Tag: Soft Cell (Page 1 of 9)

SOFT CELL *Happiness Not Included

Coinciding with their live farewell at London’s O2 Arena in 2018, SOFT CELL surprised their fans with two new songs ‘Northern Lights’ and ‘Guilty (Cos I Say You Are)’ on an updated compilation ‘Keychains & Snowstorms – The Singles’.

What was planned to be the end became a brand new start as Marc Almond and Dave Ball embarked on a UK tour in 2021 to celebrate 40 years of their brilliant debut album ‘Non Stop Erotic Cabaret’. The show also included a preview of material from a new album for 2022 entitled ‘*Happiness Not Included’, their first since the 2002 reunion long player ‘Cruelty Without Beauty’.

Co-produced by Phillip Larsen whose credits include Andy Bell, Moby, Mylène Farmer, Claudia Brücken, Katy Perry, Lady Gaga, Britney Spears and Kylie Minogue, ‘*Happiness Not Included’ is an introspective collection of 12 new songs that mourn the passage of time, missed opportunities and life not going as planned.

Recorded remotely under the spectre of the global pandemic, ‘*Happiness Not Included’ features “Science fiction stories for the 21st century” according to Dave Ball. The cinematic drama of the not-so ‘Happy Happy Happy’ opens and sees Almond as the humble narrator expressing his strained frustrations about “state assisted dying” while Ball realises his John Barry ambitions with a series of synth string sweeps in a stylistic ident that recurs throughout this album.

“Lost in the junkie jungle”, the machine disco of ‘Polaroid’ recounts SOFT CELL’s love of The Factory pop art scene and a bittersweet meeting with Andy Warhol in 1982. Featuring speech samples from the man himself and his enclave, it is also a metaphor for life that accepts that once the end comes, one of few things that remain are photographs.

A relative of ‘Guilty (Cos I Say You Are)’, ‘Bruises On My Illusions’ covers the familiar SOFT CELL topics of pain, self-loathing and misanthropy with a sharp energy complemented by Almond’s vocal theatrics that are more convincing than on ‘Heart Like Chernobyl’, although that song’s stark Cold War lyrical analogies on the morally toxic world of today have added poignancy given recent world events. Not included on the album, the excellent B-side ‘Vapourise’ with its references to “a nuclear explosion” and “a full-on attack” proves to be even more chilling…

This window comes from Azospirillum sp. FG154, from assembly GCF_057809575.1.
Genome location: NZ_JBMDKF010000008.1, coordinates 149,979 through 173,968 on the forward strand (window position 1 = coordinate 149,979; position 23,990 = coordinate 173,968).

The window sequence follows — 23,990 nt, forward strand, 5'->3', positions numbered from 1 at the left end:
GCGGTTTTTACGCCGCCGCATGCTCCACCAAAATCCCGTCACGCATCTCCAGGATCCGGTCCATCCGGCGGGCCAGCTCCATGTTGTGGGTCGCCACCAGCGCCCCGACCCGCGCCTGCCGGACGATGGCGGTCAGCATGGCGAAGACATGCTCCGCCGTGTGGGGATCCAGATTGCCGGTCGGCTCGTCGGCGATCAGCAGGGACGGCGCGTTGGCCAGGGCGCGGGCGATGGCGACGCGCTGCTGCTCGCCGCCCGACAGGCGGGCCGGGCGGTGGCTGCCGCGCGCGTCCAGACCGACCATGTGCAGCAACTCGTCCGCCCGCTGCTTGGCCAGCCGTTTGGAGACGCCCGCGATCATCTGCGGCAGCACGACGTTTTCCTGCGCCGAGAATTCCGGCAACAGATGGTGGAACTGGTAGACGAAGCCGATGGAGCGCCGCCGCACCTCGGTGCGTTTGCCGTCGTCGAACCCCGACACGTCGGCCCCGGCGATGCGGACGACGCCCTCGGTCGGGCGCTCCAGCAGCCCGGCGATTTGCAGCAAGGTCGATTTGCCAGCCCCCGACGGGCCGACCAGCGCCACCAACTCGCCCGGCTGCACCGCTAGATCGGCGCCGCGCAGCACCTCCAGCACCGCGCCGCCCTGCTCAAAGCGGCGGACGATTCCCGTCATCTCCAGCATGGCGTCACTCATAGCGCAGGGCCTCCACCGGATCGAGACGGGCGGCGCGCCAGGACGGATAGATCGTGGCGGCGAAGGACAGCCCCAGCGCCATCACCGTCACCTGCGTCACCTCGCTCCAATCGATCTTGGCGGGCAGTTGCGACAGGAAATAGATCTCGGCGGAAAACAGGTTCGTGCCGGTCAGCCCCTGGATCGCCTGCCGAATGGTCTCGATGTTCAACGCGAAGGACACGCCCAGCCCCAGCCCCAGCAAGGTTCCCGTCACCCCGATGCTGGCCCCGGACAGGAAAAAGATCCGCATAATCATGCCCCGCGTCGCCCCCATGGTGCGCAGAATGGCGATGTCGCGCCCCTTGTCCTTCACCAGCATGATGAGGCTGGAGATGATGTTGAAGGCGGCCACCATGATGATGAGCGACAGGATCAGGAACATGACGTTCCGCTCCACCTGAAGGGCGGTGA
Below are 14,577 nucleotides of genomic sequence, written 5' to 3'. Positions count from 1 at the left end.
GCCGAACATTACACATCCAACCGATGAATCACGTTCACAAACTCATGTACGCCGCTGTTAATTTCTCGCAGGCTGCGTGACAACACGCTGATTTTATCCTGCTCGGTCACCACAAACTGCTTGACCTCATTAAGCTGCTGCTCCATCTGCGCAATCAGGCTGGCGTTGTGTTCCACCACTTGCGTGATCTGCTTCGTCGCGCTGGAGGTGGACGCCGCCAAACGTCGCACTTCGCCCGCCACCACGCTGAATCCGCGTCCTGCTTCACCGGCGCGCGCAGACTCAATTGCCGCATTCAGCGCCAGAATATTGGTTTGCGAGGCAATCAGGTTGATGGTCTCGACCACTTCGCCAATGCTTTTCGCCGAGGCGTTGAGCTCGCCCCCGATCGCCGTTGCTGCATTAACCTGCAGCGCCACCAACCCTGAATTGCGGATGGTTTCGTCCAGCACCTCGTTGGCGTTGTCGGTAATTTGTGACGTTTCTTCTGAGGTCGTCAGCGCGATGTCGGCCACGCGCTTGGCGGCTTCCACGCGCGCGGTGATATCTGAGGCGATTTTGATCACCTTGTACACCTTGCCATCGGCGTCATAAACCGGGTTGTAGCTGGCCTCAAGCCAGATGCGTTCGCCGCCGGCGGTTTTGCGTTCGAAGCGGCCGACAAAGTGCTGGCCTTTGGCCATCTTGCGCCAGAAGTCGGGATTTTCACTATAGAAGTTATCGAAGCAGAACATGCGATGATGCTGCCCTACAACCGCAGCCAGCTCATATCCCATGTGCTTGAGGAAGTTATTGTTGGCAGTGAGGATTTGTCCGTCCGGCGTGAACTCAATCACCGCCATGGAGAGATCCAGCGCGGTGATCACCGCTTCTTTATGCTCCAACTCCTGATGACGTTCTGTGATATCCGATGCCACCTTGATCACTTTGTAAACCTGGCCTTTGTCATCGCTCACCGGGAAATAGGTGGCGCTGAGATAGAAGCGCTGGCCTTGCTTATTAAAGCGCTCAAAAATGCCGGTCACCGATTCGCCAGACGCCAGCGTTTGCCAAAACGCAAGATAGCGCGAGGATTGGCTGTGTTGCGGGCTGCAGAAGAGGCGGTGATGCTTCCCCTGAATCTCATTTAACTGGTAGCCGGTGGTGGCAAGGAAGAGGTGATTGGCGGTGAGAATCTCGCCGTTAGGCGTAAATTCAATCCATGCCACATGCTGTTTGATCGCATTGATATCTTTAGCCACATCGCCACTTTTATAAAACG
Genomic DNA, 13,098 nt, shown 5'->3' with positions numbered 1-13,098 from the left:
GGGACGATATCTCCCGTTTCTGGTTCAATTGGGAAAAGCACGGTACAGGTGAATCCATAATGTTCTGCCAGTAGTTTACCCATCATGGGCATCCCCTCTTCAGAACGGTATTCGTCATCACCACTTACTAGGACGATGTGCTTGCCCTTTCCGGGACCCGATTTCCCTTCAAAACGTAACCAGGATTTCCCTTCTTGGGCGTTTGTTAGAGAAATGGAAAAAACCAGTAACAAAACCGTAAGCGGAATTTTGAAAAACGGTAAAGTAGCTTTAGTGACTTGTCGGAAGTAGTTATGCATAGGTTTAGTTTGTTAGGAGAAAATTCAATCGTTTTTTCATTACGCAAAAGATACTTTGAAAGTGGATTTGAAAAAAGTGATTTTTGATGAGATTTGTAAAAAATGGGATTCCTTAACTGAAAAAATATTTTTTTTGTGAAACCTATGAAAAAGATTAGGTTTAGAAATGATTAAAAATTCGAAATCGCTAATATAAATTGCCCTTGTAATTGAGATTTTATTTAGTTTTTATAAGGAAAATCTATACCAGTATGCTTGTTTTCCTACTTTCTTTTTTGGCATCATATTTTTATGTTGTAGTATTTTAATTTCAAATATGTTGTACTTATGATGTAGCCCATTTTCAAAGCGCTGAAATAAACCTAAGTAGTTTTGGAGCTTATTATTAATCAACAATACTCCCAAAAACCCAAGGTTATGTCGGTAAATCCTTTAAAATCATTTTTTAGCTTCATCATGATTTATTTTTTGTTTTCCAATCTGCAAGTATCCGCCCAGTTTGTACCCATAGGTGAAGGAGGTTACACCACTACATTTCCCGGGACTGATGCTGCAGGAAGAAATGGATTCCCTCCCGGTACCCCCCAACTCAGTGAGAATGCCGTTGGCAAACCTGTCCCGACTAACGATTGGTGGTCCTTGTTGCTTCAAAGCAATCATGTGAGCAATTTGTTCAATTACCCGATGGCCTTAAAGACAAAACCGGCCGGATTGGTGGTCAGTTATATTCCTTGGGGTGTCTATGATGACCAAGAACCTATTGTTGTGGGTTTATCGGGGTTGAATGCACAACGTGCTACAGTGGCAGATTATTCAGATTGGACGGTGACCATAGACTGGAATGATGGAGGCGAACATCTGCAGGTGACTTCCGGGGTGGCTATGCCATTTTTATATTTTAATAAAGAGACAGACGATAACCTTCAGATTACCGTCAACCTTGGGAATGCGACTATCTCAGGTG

The catchy ‘Purple Zone’ is a slice of soaring melancholic Europop with immediate reminiscences of PET SHOP BOYS in particular.

So it is not entirely surprising that Neil Tennant and Chris Lowe make a guest appearance and plant their aesthetic, although it must be pointed out that this is a SOFT CELL composition, characterised by Almond’s darkly doomed expressionism about midlife.

A union of The Blackpool Electro Mafia as well as featuring the voices of both Almond and Tennant, ‘Purple Zone’ goes full circle as after SOFT CELL first imploded in 1984, it was PET SHOP BOYS who ran with their baton after smoothing off some of the rough edges.

Taking proceedings down a notch, the wonderful ‘Light Sleepers’ presents a glorious orchestrated ballad arranged by Ball with soprano sax from Gary Barnacle that provides a backdrop for Almond’s nocturnal demeanour that acts as sedative relief. With a sense of foreboding on the album’s title song because “the future is in a lunatic’s hands”, Dave Ball plays on more of his John Barry spy drama fantasies with virtual harpsicord over a metronomic drum machine, aided by soulful male voices and flourishes of flute.

Meanwhile, the tense Italo Noir of the ironically titled ‘Nostalgia Machine’ gets some choppy rhythm guitar and pentatonic phrasing thrown in for an album highlight that revs up proceedings with a touch of exuberant swagger.

Originally a Dave Ball instrumental issued as part of a single and CD that came with the boxed set of his autobiography ‘Electronic Boy’ and now featuring a deranged expletive laden rap from American drag performance artist Christeene, the tense industrialised pulse of ‘Nighthawks’ recalls the sweaty alternative club overtures of one-time Some Bizzare stable mates CABARET VOLTAIRE. Cellmates are even treated to the deep growly voice of Mr Ball himself repeating the title and ‘Staying Alive’ refrains from backing vocalists Bryan Chambers, Louise Marshall and Simon King.

The eerie vibraphone-laden swing of ‘I’m Not A Friend Of God’ is a 21st Century ‘Blasphemous Rumours’; in the face of a future with a scary face, Almond decides that “the young can deal with it instead”. Reflecting Almond’s past solo work, ‘Tranquiliser’ could be Gene Pitney with a widescreen orchestral palette counterpointed by a solemn narrative on dependency.

Ending with the grand six minute plus ballad ‘New Eden’ where “being young is not an option”, Ball’s gentle piano structure echoes Eno and his ‘On Some Faraway Beach’, before building towards its close with subtle electronics, complimentary strings and a choir. “All those plans we made in the ‘60s seem naïve now we’ve grown older” laments an impassioned Almond; now closer to the end than the beginning, this is a declaration of hope, that things can still be fine.